Though the Allies' economic and population advantages were largely mitigated during the initial rapid blitzkrieg attacks of Germany and Japan, they became the decisive factor by 1942, after the United States and Soviet Union joined the Allies, as the war largely settled into one of attrition.[326] While the Allies' ability to out-produce the Axis is often attributed to the Allies having more access to natural resources, other factors, such as Germany and Japan's reluctance to employ women in the labour force, [327][328] Allied strategic bombing, [329][330] and Germany's late shift to a war economy[331] contributed significantly. Additionally, neither Germany nor Japan planned to fight a protracted war, and were not equipped to do so.[332][333] To improve their production, Germany and Japan used millions of slave labourers; [334] Germany used about 12 million people, mostly from Eastern Europe, [310] while Japan pressed more than 18 million people in Far East Asia.[318][319]

    OccupationMain articles: Collaboration with the Axis Powers during World War II, Resistance during World War II, and German-occupied Europe
    In Europe, occupation came under two very different forms. In Western, Northern and Central Europe (France, Norway, Denmark, the Low Countries, and the annexed portions of Czechoslovakia) Germany established economic policies through which it collected roughly 69.5 billion reichmarks (27.8 billion US Dollars) by the end of the war; this figure does not include the sizable plunder of industrial products, military equipment, raw materials and other goods.[335] Thus, the income from occupied nations was over 40 percent of the income Germany collected from taxation, a figure which increased to nearly 40 percent of total German income as the war went on.[336]

    Soviet partisans hanged by German forces in January 1943In the East, the much hoped for bounties of Lebensraum were never attained as fluctuating front-lines and Soviet scorched earth policies denied resources to the German invaders.[337] Unlike in the West, the Nazi racial policy encouraged excessive brutality against what it considered to be the inferior people of Slavic descent; most German advances were thus followed by mass executions.[338] Although resistance groups did form in most occupied territories, they did not significantly hamper German operations in either the East[339] or the West[340] until late 1943.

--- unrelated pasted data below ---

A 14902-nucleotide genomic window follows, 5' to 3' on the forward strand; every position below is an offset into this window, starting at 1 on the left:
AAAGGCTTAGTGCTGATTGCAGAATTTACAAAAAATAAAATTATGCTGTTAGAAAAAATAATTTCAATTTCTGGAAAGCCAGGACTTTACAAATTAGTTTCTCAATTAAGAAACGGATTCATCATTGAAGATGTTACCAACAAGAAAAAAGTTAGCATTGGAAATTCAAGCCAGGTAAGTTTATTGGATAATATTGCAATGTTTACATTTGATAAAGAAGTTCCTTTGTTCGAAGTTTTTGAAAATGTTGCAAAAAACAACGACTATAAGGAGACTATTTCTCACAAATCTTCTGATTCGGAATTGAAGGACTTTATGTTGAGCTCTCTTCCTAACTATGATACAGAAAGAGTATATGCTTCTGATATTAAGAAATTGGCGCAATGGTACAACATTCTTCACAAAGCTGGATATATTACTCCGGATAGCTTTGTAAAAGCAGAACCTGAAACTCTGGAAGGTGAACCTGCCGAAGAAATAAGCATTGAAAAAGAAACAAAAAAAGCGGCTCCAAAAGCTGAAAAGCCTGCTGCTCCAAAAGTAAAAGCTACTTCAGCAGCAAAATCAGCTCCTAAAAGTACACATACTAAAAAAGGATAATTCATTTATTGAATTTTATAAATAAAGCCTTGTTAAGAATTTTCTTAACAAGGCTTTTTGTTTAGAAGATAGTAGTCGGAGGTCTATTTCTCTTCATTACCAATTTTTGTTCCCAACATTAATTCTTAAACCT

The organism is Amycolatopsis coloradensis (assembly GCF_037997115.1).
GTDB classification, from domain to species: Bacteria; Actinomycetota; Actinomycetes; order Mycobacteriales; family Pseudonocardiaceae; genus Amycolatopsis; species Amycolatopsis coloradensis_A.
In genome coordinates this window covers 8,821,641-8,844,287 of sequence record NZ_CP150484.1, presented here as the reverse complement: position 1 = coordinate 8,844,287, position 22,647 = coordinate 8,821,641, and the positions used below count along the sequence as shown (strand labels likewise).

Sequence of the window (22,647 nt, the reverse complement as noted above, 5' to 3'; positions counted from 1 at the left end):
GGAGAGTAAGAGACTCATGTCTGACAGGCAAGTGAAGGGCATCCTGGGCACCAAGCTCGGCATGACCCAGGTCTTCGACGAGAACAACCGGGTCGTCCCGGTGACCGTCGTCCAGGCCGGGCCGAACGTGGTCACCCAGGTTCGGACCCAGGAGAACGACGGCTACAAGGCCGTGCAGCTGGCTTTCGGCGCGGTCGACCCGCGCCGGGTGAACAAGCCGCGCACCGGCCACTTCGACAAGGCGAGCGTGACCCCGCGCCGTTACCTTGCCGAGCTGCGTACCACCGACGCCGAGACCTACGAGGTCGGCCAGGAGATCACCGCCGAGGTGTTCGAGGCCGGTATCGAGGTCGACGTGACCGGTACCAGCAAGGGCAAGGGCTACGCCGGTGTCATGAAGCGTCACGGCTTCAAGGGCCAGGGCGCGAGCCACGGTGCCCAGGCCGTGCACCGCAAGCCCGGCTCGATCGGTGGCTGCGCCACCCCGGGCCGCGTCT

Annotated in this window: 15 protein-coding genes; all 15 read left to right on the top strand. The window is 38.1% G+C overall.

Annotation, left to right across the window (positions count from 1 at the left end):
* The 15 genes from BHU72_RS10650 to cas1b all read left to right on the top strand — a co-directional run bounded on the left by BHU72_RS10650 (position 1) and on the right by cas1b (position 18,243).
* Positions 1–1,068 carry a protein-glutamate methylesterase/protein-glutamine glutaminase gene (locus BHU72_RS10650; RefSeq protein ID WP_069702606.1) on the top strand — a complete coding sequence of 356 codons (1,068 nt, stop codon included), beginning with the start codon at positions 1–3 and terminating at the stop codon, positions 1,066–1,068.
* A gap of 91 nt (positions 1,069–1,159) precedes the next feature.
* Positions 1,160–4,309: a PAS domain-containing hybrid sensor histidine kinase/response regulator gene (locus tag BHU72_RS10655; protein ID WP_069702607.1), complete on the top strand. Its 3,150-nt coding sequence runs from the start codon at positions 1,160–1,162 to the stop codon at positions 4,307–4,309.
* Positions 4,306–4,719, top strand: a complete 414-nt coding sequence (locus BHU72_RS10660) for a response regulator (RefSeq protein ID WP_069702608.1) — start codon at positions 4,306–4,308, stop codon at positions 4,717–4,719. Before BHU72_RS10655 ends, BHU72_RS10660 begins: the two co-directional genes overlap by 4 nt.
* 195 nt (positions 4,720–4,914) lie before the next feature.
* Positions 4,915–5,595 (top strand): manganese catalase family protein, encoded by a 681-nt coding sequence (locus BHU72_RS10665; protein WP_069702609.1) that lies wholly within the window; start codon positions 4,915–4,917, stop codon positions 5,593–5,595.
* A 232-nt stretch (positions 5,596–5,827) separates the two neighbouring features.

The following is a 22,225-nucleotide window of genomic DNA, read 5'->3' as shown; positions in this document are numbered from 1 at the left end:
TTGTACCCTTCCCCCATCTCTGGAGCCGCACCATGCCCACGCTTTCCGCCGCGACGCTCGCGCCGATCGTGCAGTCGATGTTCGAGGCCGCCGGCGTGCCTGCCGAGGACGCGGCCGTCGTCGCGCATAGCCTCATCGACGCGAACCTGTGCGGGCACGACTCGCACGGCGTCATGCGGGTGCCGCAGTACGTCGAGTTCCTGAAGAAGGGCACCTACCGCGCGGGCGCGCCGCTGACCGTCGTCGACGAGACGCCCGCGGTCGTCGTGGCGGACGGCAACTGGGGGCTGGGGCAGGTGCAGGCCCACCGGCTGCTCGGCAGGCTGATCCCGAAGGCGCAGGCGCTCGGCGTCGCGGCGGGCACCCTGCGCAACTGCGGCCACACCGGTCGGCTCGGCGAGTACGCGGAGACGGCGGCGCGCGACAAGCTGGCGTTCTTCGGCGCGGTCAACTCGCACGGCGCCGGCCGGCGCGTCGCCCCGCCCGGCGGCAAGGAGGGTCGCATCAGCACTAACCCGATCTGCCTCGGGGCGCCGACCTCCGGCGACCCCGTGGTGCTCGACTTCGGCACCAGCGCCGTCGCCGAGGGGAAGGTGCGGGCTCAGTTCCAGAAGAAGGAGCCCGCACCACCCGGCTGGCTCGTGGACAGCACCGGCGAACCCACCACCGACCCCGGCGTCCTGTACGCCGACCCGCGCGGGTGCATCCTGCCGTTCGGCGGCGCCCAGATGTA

In Asia, Japan termed nations under its occupation as being part of the Greater East Asia Co-Prosperity Sphere, essentially a Japanese hegemony which it claimed was for purposes of liberating colonised peoples.[341] Although Japanese forces were originally welcomed as liberators from European domination in many territories, their excessive brutality turned local public opinions against them within weeks.[342] During Japan's initial conquest it captured 4,000,000 barrels (640,000 m³) of oil (~5.5×105 tonnes) left behind by retreating Allied forces, and by 1943 was able to get production in the Dutch East Indies up to 50 million barrels (~6.8×10^6 t) ,76 percent of its 1940 output rate.[342]

    Advances in technology and warfareMain article: Technology during World War II
    Aircraft were used for reconnaissance, as fighters, bombers and ground-support, and each role was advanced considerably. Innovation included airlift (the capability to quickly move limited high-priority supplies, equipment and personnel): [343] and of strategic bombing (the bombing of civilian areas to destroy industry and morale) .[344] Anti-aircraft weaponry also advanced, including defences such as radar and surface-to-air artillery, such as the German 88 mm gun. The use of the jet aircraft was pioneered, and though late introduction meant it had little impact, it led to jets becoming standard in worldwide air forces.[345]

    U-995 Type VIIC at the German navy memorial at Laboe. Between 1939 and 1945,3,500 Allied merchant ships were sunk at a cost of 783 German U-boats.Advances were made in nearly every aspect of naval warfare, most notably with aircraft carriers and submarines. Although at the start of the war aeronautical warfare had relatively little success, actions at Taranto, Pearl Harbor, the South China Sea and the Coral Sea established the carrier as the dominant capital ship in place of the battleship.[346][347][348] In the Atlantic, escort carriers proved to be a vital part of Allied convoys, increasing the effective protection radius and helping to close the Mid-Atlantic gap.[349] Carriers were also more economical than battleships due to the relatively low cost of aircraft[350] and their not requiring to be as heavily armoured.[351] Submarines, which had proved to be an effective weapon during the First World War[352] were anticipated by all sides to be important in the second. The British focused development on anti-submarine weaponry and tactics, such as sonar and convoys, while Germany focused on improving its offensive capability, with designs such as the Type VII submarine and wolfpack tactics.[353] Gradually, improving Allied technologies such as the Leigh light, hedgehog, squid, and homing torpedoes proved victorious.